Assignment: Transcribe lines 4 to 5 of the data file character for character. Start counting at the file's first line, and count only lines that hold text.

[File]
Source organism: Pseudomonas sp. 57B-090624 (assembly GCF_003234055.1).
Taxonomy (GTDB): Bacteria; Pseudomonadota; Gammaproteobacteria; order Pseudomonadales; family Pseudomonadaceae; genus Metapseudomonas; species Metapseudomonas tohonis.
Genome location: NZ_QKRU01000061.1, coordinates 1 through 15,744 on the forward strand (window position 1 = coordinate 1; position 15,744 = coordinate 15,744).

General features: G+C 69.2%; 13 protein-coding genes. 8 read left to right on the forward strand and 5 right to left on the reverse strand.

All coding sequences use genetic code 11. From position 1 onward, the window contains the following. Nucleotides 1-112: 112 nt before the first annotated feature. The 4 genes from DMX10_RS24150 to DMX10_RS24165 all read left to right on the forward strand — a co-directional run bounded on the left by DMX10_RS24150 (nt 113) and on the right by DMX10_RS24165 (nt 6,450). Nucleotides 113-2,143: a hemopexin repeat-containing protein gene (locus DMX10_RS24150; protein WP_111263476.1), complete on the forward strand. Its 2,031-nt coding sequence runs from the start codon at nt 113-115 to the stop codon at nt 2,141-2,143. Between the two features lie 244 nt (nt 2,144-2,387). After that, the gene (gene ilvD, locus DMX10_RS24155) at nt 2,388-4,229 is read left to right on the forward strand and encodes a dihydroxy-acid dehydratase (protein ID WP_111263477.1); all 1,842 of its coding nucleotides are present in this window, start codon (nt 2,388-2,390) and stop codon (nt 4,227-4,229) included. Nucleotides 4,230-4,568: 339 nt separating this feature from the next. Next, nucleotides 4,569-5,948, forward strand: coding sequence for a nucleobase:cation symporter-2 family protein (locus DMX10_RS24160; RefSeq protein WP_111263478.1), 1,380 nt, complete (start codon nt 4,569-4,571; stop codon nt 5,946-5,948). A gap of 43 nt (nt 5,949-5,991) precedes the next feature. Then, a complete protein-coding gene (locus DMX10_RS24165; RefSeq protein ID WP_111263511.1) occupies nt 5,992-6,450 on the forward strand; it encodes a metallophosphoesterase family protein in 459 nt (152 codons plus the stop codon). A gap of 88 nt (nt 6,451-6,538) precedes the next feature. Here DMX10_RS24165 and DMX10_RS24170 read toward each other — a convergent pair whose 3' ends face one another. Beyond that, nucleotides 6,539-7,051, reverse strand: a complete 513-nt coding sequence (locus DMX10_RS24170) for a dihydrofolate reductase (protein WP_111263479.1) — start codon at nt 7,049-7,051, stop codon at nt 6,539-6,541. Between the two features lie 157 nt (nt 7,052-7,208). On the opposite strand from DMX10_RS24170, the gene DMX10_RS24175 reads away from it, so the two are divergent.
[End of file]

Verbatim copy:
General features: G+C 69.2%; 13 protein-coding genes. 8 read left to right on the forward strand and 5 right to left on the reverse strand.

All coding sequences use genetic code 11. From position 1 onward, the window contains the following. Nucleotides 1-112: 112 nt before the first annotated feature. The 4 genes from DMX10_RS24150 to DMX10_RS24165 all read left to right on the forward strand — a co-directional run bounded on the left by DMX10_RS24150 (nt 113) and on the right by DMX10_RS24165 (nt 6,450). Nucleotides 113-2,143: a hemopexin repeat-containing protein gene (locus DMX10_RS24150; protein WP_111263476.1), complete on the forward strand. Its 2,031-nt coding sequence runs from the start codon at nt 113-115 to the stop codon at nt 2,141-2,143. Between the two features lie 244 nt (nt 2,144-2,387). After that, the gene (gene ilvD, locus DMX10_RS24155) at nt 2,388-4,229 is read left to right on the forward strand and encodes a dihydroxy-acid dehydratase (protein ID WP_111263477.1); all 1,842 of its coding nucleotides are present in this window, start codon (nt 2,388-2,390) and stop codon (nt 4,227-4,229) included. Nucleotides 4,230-4,568: 339 nt separating this feature from the next. Next, nucleotides 4,569-5,948, forward strand: coding sequence for a nucleobase:cation symporter-2 family protein (locus DMX10_RS24160; RefSeq protein WP_111263478.1), 1,380 nt, complete (start codon nt 4,569-4,571; stop codon nt 5,946-5,948). A gap of 43 nt (nt 5,949-5,991) precedes the next feature. Then, a complete protein-coding gene (locus DMX10_RS24165; RefSeq protein ID WP_111263511.1) occupies nt 5,992-6,450 on the forward strand; it encodes a metallophosphoesterase family protein in 459 nt (152 codons plus the stop codon). A gap of 88 nt (nt 6,451-6,538) precedes the next feature. Here DMX10_RS24165 and DMX10_RS24170 read toward each other — a convergent pair whose 3' ends face one another. Beyond that, nucleotides 6,539-7,051, reverse strand: a complete 513-nt coding sequence (locus DMX10_RS24170) for a dihydrofolate reductase (protein WP_111263479.1) — start codon at nt 7,049-7,051, stop codon at nt 6,539-6,541. Between the two features lie 157 nt (nt 7,052-7,208). On the opposite strand from DMX10_RS24170, the gene DMX10_RS24175 reads away from it, so the two are divergent.